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'I think with GAA matches taking place, hopefully the winter months will slip along without us noticing'

The Cork great believes if the championship goes ahead, it will be a huge boost to watching fans.

Larry Tompkins at the launch of his autobiography today.
Larry Tompkins at the launch of his autobiography today.
Image: Laszlo Geczo/INPHO

CORK FOOTBALL GREAT Larry Tompkins believes the 2020 inter-county GAA season will be vital for helping people get through the winter if it goes ahead as planned from mid-October.

The delayed campaign is set to commence next month with the resumption of the football league and then the start of the championship schedule.

But with Covid-19 cases rising around the country and a series of high-profile postponements of club games, concerns are growing about the planned programme of fixtures being run off smoothly.

“Hopefully it will shorten the winter whereas if it wasn’t there, there’d be an awful gap,” stated Tompkins in Páirc Uí Chaoimh today at the launch of his autobiography Believe.

“I think people will look forward to the weekends and the live television action, both Saturday and Sunday. People going through Covid at the moment, it’s hard enough. Not to look forward to something at the weekend would be really difficult. I think with GAA matches taking place, hopefully the winter months will slip along without us noticing.

“The novelty of it in the winter time and the novelty of the climax of it then the week before Christmas, the All-Ireland finals, I think will create a good interest.

“I know the one sour thing is just the attendance of people not being able to go to games, it’s very difficult. But I do think when the inter-county season starts, please God there will be a few more that will be able to get to the grounds.”

The recent talk of a GAA split season being introduced is something Tompkins would be in favour of and he believes county boards will now have to reassess the expenditure on their elite teams.

“I’d go with club first because it would give the opportunity to people to see guys playing and also a massive opportunity to county managers and selectors to be able to see players. Of course that has to be a good sign to be able to look at players for inter-county scene to maybe bring them into a panel or not, rather than exhausting them coming in four or five nights training.

“You don’t always see everything at training sessions. I think when you’re playing competitively, it’s a better way to look at players. If the club scene was packaged into a few months and the inter-county scene packaged into a few months, I think you’d have a better setup. I do think that county boards will look at the whole concept of the training a team. The expense is huge nowadays. It’s an important factor and overall I think that it will be a benefit to counties.”

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Tompkins is looking forward to Cork’s planned Munster showdown with Kerry in mid-November, a throwback to the knockout era he featured in as a player and manager.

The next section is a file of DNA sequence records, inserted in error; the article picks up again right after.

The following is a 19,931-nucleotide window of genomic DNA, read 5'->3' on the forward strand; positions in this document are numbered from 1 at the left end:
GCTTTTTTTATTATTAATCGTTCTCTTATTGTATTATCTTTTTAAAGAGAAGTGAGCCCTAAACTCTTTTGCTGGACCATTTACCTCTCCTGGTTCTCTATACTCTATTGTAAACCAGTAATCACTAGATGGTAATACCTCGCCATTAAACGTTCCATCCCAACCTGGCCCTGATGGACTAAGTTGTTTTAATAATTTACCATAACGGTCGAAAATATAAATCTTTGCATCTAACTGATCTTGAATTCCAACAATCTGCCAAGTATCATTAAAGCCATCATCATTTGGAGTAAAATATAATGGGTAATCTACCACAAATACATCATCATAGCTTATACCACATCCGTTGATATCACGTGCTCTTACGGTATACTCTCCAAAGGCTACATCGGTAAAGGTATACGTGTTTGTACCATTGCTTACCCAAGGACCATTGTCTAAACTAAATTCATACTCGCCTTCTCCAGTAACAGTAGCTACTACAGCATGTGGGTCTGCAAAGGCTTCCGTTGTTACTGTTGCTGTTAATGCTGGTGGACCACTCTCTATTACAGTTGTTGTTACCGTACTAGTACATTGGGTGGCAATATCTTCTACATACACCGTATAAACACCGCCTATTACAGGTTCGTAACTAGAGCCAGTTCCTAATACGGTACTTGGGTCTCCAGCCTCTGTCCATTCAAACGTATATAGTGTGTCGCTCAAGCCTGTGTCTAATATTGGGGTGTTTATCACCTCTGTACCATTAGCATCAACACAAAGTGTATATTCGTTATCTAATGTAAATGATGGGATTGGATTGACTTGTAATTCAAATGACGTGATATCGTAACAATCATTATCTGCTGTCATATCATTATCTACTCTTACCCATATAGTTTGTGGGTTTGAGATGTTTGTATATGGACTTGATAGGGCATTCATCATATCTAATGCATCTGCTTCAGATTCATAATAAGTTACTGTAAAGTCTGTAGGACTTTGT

david-moran-and-ian-maguire Kerry's David Moran and Cork's Ian Maguire in action last summer. Source: James Crombie/INPHO

“It’s brilliant that it’s happening. It’s just unfortunate we don’t have the stadium full. They’ve done a massive job on it and it’s a crying shame it’s not buzzing. It’ll be unusual come November when Cork-Kerry are playing in knockout but look isn’t it exciting and something to look forward to for people?

“I don’t think it’s a disadvantage Cork have a longer club season. They’ll say look Kerry are probably the team to beat but I do think Cork will have a lot of confidence or should have from last year’s performance in the Munster championship. I think if Cork can come forward from last year, it’ll be a game that can go down to the wire.”

The 1990 All-Ireland winning captain enjoyed the reminiscing last week to mark the 30th anniversary of Cork’s double achievement even if current restrictions have impacted events linked to the feat, such as the launch of his book.

“Yeah it was organised for the 25th, this Friday. Sure we knew a couple of months ago it wasn’t going to be an inside event. We thought that we could maybe get up to 500 at an outside event but we knew a few weeks go that wasn’t possible. The books were printed at that stage, we just need to get it out there and hopefully people will buy it.

larry-tompkins-with-tracey-kennedy Tracey Kennedy and Larry Tompkins at today's book launch. Source: Laszlo Geczo/INPHO

“1990, it was a magic year. I really mean our focus was completely on beating Meath that year, it wasn’t to complete the double. Now you realise what you’re after achieving with the double. It was brilliant for myself and Tomas Mulcahy who were captains, Teddy McCarthy who had the unique achievement of being involved in the two teams.

“We would have loved to have more events but look we tried to do the best we could. We tried to have a day last week in relation to making a bit of money for Marymount Hospice. That has gone well and is still going well. It’s great that people look back and really kind of remember you. We’re still not gone away. It was just a massive year for Cork.”

First published today at 18.55

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Believe: The Larry Tompkins Autobiography’ is published by Hero Books (priced €20.00) and is available in all good local book shops and also online (print and ebook) on Amazon and Apple and all good online stores.

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About the author:

Fintan O'Toole

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